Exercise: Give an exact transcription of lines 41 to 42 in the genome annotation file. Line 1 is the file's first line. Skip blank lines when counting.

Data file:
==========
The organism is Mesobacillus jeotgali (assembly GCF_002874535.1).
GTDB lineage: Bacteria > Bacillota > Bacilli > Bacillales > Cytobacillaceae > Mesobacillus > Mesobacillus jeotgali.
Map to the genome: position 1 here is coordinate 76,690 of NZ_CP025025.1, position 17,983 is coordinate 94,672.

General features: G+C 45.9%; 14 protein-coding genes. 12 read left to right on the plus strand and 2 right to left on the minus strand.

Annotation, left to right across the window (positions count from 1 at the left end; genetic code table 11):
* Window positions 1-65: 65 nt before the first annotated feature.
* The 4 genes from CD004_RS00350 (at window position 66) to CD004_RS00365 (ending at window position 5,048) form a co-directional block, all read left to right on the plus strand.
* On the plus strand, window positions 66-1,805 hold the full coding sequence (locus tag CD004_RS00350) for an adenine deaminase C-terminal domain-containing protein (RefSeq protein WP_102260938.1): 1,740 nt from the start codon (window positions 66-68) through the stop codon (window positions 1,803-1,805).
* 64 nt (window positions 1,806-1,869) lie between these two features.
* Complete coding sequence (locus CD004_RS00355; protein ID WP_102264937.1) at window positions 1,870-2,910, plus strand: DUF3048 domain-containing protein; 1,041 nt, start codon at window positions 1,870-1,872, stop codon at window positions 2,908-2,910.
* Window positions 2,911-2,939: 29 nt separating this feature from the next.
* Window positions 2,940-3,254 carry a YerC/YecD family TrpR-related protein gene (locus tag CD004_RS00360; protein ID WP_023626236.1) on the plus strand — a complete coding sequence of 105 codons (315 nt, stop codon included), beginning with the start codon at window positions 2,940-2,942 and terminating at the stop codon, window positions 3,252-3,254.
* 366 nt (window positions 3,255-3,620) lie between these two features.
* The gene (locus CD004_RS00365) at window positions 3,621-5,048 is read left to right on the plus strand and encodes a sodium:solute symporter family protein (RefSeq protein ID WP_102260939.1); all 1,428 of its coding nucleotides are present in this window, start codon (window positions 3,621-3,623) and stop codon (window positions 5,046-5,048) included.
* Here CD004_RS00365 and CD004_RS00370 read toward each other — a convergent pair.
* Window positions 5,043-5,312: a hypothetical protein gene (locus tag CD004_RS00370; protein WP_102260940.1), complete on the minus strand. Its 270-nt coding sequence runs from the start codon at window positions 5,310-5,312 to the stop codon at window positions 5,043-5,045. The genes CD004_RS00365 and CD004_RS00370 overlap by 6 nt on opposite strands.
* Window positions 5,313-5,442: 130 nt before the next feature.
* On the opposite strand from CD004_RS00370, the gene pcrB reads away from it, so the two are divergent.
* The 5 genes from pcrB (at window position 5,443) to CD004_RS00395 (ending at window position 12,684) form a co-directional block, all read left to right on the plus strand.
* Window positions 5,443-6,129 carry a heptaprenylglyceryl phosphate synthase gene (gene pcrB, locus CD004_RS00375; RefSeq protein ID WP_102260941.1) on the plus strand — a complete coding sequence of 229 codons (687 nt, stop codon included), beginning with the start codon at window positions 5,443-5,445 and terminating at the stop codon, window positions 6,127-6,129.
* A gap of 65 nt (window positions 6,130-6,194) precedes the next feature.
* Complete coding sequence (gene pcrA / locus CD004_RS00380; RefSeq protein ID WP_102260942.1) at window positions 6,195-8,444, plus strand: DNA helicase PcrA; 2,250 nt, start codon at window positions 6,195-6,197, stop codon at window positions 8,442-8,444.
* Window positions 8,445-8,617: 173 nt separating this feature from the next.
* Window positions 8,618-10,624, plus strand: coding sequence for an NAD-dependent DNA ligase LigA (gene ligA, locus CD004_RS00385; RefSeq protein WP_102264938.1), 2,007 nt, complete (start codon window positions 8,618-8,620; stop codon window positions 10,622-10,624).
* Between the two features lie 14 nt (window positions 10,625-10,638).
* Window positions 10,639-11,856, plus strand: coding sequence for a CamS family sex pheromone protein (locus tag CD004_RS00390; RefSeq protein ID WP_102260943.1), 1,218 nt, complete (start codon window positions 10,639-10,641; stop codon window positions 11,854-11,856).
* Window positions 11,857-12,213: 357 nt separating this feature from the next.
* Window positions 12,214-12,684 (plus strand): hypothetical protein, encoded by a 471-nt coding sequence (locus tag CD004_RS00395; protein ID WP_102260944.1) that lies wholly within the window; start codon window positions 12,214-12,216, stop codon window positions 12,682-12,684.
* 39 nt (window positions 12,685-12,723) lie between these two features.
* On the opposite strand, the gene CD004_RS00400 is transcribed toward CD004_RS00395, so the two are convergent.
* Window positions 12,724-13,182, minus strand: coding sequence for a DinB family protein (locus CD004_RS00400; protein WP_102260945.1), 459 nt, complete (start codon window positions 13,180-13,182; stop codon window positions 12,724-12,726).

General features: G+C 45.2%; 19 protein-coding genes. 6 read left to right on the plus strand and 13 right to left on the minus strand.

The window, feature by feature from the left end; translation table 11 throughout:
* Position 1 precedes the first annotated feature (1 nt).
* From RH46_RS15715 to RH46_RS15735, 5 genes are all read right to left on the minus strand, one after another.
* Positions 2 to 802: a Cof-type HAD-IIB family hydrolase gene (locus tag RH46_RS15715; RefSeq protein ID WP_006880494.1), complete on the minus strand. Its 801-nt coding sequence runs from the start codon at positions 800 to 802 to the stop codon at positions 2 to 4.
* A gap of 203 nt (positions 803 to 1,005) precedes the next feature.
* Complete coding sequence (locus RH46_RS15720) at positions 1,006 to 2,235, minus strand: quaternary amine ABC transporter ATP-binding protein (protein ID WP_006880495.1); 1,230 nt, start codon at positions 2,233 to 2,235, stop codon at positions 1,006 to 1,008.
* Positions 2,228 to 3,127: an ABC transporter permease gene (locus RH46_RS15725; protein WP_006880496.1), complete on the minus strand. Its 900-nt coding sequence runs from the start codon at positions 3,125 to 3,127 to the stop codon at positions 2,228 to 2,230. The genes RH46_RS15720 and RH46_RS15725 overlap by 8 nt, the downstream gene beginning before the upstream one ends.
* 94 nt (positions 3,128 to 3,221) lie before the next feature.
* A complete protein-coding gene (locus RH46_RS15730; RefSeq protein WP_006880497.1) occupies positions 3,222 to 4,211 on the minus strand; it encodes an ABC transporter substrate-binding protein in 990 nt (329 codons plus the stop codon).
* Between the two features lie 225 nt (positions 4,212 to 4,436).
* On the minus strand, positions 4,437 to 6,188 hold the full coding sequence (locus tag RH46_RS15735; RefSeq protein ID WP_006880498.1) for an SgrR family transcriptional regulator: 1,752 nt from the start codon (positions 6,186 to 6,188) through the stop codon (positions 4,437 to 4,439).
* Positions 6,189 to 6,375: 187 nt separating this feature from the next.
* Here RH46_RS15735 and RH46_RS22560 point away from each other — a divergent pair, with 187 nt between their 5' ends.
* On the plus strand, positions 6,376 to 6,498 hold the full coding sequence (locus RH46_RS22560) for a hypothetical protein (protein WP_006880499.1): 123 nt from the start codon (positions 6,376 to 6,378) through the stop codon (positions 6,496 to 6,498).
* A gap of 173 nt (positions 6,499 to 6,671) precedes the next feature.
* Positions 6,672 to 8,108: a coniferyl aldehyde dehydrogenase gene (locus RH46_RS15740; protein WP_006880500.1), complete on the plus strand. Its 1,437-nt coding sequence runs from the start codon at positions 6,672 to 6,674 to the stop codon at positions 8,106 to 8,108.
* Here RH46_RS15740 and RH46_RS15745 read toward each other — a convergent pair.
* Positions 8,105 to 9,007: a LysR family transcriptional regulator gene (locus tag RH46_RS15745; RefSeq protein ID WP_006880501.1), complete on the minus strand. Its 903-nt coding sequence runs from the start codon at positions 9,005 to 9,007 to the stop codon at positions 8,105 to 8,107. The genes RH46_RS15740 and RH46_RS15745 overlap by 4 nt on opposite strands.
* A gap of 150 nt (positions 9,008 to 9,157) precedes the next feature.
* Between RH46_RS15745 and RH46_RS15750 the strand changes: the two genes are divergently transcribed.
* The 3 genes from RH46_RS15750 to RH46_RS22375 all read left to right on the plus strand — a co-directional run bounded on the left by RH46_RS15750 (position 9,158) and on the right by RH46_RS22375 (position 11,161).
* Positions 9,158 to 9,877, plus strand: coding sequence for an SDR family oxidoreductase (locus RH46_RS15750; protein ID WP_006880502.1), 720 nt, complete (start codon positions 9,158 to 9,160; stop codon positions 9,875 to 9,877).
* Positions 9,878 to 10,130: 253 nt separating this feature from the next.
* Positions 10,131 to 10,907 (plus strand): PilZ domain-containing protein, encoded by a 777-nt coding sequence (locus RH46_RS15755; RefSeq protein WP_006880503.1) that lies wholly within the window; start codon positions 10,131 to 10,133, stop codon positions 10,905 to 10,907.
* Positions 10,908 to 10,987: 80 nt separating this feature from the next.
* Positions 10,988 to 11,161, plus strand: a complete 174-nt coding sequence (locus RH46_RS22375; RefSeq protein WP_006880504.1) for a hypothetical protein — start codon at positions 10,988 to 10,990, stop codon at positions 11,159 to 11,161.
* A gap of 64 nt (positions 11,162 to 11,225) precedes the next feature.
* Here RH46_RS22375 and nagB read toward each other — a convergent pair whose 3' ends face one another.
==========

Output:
* A complete protein-coding gene (locus RH46_RS15730; RefSeq protein WP_006880497.1) occupies positions 3,222 to 4,211 on the minus strand; it encodes an ABC transporter substrate-binding protein in 990 nt (329 codons plus the stop codon).
* Between the two features lie 225 nt (positions 4,212 to 4,436).